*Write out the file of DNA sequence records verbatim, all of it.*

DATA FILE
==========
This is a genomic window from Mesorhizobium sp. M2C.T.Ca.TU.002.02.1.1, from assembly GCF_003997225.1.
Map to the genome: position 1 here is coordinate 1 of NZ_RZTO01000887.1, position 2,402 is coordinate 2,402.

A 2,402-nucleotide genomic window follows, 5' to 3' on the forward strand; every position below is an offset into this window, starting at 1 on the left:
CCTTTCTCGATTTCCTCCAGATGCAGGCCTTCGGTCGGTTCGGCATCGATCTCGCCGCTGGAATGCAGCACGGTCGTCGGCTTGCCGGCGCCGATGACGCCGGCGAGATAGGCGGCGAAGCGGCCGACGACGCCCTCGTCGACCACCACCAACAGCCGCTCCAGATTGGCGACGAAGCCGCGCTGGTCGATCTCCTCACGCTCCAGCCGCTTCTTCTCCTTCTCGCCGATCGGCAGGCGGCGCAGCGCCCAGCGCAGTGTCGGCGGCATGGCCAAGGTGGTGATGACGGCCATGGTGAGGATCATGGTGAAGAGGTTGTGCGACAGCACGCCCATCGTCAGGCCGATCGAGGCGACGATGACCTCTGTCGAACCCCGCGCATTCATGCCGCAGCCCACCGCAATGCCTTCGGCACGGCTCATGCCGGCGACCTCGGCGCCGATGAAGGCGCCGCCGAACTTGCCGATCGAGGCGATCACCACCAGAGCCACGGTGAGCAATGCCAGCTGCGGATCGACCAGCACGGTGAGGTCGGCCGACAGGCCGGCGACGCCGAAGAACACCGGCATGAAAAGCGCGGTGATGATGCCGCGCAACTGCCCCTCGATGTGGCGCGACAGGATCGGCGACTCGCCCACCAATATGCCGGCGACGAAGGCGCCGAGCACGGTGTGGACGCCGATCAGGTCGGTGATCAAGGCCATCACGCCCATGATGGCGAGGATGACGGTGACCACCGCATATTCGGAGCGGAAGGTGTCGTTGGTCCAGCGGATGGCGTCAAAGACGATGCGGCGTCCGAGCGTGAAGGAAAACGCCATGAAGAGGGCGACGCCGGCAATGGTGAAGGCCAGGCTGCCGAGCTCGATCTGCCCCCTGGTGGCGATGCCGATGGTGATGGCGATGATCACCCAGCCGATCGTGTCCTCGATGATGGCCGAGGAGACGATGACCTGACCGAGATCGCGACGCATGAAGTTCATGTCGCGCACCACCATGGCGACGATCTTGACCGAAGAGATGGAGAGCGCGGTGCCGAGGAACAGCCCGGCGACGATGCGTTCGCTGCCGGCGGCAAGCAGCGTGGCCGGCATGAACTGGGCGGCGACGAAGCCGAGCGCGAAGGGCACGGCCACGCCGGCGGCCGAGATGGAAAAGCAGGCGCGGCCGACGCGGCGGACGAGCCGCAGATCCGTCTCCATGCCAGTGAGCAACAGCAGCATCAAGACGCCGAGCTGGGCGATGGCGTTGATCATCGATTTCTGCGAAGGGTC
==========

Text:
This is a genomic window from Mesorhizobium sp. M2C.T.Ca.TU.002.02.1.1, from assembly GCF_003997225.1.
Map to the genome: position 1 here is coordinate 1 of NZ_RZTO01000887.1, position 2,402 is coordinate 2,402.

A 2,402-nucleotide genomic window follows, 5' to 3' on the forward strand; every position below is an offset into this window, starting at 1 on the left:
CCTTTCTCGATTTCCTCCAGATGCAGGCCTTCGGTCGGTTCGGCATCGATCTCGCCGCTGGAATGCAGCACGGTCGTCGGCTTGCCGGCGCCGATGACGCCGGCGAGATAGGCGGCGAAGCGGCCGACGACGCCCTCGTCGACCACCACCAACAGCCGCTCCAGATTGGCGACGAAGCCGCGCTGGTCGATCTCCTCACGCTCCAGCCGCTTCTTCTCCTTCTCGCCGATCGGCAGGCGGCGCAGCGCCCAGCGCAGTGTCGGCGGCATGGCCAAGGTGGTGATGACGGCCATGGTGAGGATCATGGTGAAGAGGTTGTGCGACAGCACGCCCATCGTCAGGCCGATCGAGGCGACGATGACCTCTGTCGAACCCCGCGCATTCATGCCGCAGCCCACCGCAATGCCTTCGGCACGGCTCATGCCGGCGACCTCGGCGCCGATGAAGGCGCCGCCGAACTTGCCGATCGAGGCGATCACCACCAGAGCCACGGTGAGCAATGCCAGCTGCGGATCGACCAGCACGGTGAGGTCGGCCGACAGGCCGGCGACGCCGAAGAACACCGGCATGAAAAGCGCGGTGATGATGCCGCGCAACTGCCCCTCGATGTGGCGCGACAGGATCGGCGACTCGCCCACCAATATGCCGGCGACGAAGGCGCCGAGCACGGTGTGGACGCCGATCAGGTCGGTGATCAAGGCCATCACGCCCATGATGGCGAGGATGACGGTGACCACCGCATATTCGGAGCGGAAGGTGTCGTTGGTCCAGCGGATGGCGTCAAAGACGATGCGGCGTCCGAGCGTGAAGGAAAACGCCATGAAGAGGGCGACGCCGGCAATGGTGAAGGCCAGGCTGCCGAGCTCGATCTGCCCCCTGGTGGCGATGCCGATGGTGATGGCGATGATCACCCAGCCGATCGTGTCCTCGATGATGGCCGAGGAGACGATGACCTGACCGAGATCGCGACGCATGAAGTTCATGTCGCGCACCACCATGGCGACGATCTTGACCGAAGAGATGGAGAGCGCGGTGCCGAGGAACAGCCCGGCGACGATGCGTTCGCTGCCGGCGGCAAGCAGCGTGGCCGGCATGAACTGGGCGGCGACGAAGCCGAGCGCGAAGGGCACGGCCACGCCGGCGGCCGAGATGGAAAAGCAGGCGCGGCCGACGCGGCGGACGAGCCGCAGATCCGTCTCCATGCCAGTGAGCAACAGCAGCATCAAGACGCCGAGCTGGGCGATGGCGTTGATCATCGATTTCTGCGAAGGGTC